The Salem News
— Those opposed to the Brimbal Avenue project in North Beverly were cheered this week by the news that the matter will be the subject of a referendum election Feb. 8. On the other hand, property owners in general received a jolt in the form of a council vote increasing property taxes by 3.9 percent, bolstering the case made by outgoing Mayor Bill Scanlon and a majority of councilors that the city needs to expand its tax base.
The tax hike approved Monday amounts to $216 for the owner of a home with an average valuation of $408,310. Scanlon has long argued that the current mix of residential and commercial property, even with the revenue generated by the Cummings Center, cannot sustain the level of services residents have come to expect and at the same time fund much-needed improvements to facilities such as the middle school and police and fire stations.
The work being contemplated for the intersection of Brimbal Avenue and Route 128 would open a large area, currently occupied by vacant land including the former city dump, to future development, which the administration claims could generate up to $8 million a year in new tax revenue. A very active coalition of neighborhood groups may have a hard time convincing those in more far-flung parts of the city that it’s better to allow this land to lie fallow and pony up an extra $200 or so in taxes every year.
On the other hand, some of these road fixes, like the one at Route 128 and Elliott Street in Danvers, don’t work quite as planned.
There was some grousing about the Beverly council’s decision to have all voting for the special election take place at the high school rather than the traditional precinct polling places.
But the savings in terms of personnel costs alone argue for this practice, which is being resumed in Danvers after a brief hiatus. Town Manager Wayne Marquis noted that not only does the practice save money, it also avoids confusion among voters, particularly those new to the community, over where to vote.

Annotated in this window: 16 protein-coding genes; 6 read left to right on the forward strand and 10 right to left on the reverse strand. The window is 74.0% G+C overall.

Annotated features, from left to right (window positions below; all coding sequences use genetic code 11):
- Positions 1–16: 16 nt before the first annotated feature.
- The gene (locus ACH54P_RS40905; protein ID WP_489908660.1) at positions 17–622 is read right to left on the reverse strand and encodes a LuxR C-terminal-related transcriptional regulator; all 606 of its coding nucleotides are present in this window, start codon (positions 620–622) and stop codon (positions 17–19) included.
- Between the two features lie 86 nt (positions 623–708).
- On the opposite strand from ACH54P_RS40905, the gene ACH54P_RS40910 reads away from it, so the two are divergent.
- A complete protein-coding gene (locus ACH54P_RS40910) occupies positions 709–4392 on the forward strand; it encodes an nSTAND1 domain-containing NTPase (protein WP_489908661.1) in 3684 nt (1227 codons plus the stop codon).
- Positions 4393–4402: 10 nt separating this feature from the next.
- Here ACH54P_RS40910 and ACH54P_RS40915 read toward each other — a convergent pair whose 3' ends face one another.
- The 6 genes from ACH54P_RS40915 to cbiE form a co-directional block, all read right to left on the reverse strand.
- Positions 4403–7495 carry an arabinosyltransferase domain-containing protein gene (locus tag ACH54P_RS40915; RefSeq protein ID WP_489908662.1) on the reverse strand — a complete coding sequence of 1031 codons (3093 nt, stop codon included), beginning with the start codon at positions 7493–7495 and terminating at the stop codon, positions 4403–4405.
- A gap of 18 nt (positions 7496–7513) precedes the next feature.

Indeed, if people can drive across town to patronize their favorite sub shop, they should be able to drive a mile or two to cast their vote at a single polling location a couple of times a year. Besides, we agree with Selectman David Mills, who sees gathering in one place to vote as a way of building community spirit: “It’s like a pancake breakfast without the pancakes.”
Beverly School Committee President Maria Decker, who lost her Ward 6 seat in last month’s election, has been nominated by Mayor Scanlon to serve on the Planning Board. Her appointment may have to wait until after the first of the year, however, as councilors took no action on that and other personnel measures submitted by the chief executive at their last meeting.
Decker was a close ally of Scanlon during her tenure on the school board, which does not set well with some.
Leftover cruise note: During a stop in Guatemala, the story was told about a visit several years ago by then-President George W. Bush to a Mayan village whose superstitious residents, while grateful for the agricultural aid he brought with him, detected a dose of bad karma surrounding him. After bidding the president farewell, village elders immediately ordered up a cleansing ceremony.
Nelson Benton spent 40 years covering politics on the North Shore before retiring from The Salem News. Contact him at email@example.com.